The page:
Location – its free on the 1 B Apple and Android devices Roaming – that’s why I use WiFi wherever I go as roaming fees are a rip-off Presence – I’m always connected to the network unless I’m on a plane, its availability that matters and we have communication escalation, IM/SMS to ask if its OK to talk.QoS matters more for enterprise than B2B2C as they’re running their business on the network Operators can not keep up with the rate of innovation on content and applications.This is simply weak ,contrived, wishful thinking – there should be quality filters on slideware!
Did the standards guys mess up in selecting Diameter? Should the mobile guyshave talked to the fixed ISPs to understand how they coped with all the chatty data hungry devices on their networks?!?
Why do we have this Diameter mess, shouldn’t standards have avoided this, isn’tthis their role? Do we need a redesign to stop all the device chatter going into the core of the network?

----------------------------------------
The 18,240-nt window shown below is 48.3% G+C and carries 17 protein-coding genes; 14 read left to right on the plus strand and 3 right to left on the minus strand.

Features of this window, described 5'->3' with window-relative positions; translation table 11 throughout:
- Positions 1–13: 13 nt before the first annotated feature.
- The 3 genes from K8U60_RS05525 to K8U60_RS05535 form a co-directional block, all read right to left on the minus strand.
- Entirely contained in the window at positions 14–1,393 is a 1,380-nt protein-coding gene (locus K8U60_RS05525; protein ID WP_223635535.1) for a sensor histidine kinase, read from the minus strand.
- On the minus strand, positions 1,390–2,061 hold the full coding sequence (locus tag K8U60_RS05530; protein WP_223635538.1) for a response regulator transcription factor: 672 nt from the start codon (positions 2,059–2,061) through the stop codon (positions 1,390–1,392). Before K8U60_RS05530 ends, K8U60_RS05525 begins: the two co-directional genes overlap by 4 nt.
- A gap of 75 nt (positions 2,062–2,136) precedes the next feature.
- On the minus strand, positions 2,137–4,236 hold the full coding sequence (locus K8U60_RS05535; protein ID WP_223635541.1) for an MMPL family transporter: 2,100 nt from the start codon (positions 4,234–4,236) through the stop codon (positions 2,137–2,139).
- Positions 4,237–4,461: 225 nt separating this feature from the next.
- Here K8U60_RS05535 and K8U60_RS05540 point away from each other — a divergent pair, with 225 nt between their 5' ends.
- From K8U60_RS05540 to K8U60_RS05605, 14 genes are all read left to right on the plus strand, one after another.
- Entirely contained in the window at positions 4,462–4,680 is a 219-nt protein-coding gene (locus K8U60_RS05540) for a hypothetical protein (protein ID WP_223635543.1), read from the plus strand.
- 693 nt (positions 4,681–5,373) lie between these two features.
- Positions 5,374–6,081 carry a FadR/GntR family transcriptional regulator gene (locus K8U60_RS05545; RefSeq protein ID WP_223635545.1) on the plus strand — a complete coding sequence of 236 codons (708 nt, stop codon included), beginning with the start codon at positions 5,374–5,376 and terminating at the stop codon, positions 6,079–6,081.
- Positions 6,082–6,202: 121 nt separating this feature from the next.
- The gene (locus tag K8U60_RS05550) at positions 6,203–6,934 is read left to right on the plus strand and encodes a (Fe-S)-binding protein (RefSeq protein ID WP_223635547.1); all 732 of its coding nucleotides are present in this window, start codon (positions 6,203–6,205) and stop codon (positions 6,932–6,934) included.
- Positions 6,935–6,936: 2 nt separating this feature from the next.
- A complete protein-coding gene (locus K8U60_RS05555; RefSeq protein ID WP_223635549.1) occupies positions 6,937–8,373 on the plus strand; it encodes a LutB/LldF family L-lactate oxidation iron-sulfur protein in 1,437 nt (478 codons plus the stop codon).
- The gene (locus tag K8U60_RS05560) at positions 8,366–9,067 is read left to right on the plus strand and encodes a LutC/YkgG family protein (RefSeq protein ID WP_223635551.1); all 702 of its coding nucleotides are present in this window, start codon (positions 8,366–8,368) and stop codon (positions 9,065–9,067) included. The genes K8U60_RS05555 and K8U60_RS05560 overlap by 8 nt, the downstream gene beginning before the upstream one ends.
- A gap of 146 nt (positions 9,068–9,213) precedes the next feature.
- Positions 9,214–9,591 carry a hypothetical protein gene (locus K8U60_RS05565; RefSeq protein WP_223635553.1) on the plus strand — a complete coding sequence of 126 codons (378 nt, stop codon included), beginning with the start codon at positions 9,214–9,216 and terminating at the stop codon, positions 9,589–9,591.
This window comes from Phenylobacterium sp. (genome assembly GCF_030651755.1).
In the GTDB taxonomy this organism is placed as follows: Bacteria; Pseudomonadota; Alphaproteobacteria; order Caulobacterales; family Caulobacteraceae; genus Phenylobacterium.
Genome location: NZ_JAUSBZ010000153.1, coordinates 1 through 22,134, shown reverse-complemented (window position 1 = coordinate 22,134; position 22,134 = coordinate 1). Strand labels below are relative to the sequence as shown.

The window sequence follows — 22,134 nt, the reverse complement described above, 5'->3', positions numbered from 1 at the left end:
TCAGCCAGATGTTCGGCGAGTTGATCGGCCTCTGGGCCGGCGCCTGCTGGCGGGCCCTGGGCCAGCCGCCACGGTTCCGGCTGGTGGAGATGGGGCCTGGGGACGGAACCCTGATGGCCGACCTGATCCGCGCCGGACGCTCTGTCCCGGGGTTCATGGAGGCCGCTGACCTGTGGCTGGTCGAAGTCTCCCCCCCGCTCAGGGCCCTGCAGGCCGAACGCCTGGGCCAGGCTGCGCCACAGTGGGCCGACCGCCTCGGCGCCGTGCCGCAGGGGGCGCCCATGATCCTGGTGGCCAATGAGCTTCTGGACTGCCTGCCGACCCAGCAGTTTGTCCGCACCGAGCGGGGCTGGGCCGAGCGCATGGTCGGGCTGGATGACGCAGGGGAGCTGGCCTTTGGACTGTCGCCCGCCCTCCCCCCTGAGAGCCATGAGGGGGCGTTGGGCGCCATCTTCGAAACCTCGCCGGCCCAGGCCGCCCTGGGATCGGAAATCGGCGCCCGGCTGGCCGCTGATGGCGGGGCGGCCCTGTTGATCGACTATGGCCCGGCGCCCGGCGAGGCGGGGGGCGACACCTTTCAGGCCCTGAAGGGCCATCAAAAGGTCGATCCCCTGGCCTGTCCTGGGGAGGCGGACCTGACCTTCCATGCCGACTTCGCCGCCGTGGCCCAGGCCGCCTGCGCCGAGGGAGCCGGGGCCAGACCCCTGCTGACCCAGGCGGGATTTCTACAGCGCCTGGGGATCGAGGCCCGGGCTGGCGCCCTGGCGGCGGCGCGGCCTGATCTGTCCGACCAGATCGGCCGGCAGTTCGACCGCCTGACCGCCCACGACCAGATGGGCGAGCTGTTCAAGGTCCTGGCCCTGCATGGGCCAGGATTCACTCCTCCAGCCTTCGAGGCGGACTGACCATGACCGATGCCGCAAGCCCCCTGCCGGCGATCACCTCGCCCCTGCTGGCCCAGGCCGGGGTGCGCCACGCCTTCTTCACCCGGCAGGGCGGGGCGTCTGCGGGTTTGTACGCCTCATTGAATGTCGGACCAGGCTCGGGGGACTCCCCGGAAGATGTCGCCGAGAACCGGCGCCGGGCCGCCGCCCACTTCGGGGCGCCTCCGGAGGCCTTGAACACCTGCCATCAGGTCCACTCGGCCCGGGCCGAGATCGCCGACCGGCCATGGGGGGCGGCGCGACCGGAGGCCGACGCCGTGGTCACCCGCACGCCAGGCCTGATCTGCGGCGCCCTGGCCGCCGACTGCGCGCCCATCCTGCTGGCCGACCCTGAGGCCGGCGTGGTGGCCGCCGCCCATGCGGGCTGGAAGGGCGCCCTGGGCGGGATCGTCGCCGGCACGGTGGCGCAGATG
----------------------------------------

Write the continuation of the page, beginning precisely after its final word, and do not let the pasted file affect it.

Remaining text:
I was surprised on the circumspection around RCS in the US, and for those promoting RCS a lack of knowledge about the competitive environment.
This is wrong, for example Skype delivers a quite nice integrated experience across all these categories, and for Viber, Tango, Whatsapp I simply do not need an integrated experience, each has its purpose. Operators need to use the services their customers are using to realize the miscnceptions.
Joyn still has zero consumer awareness and is simply a confusing brand –customers expect operator communication services to interwork, you don’t need a brand for that.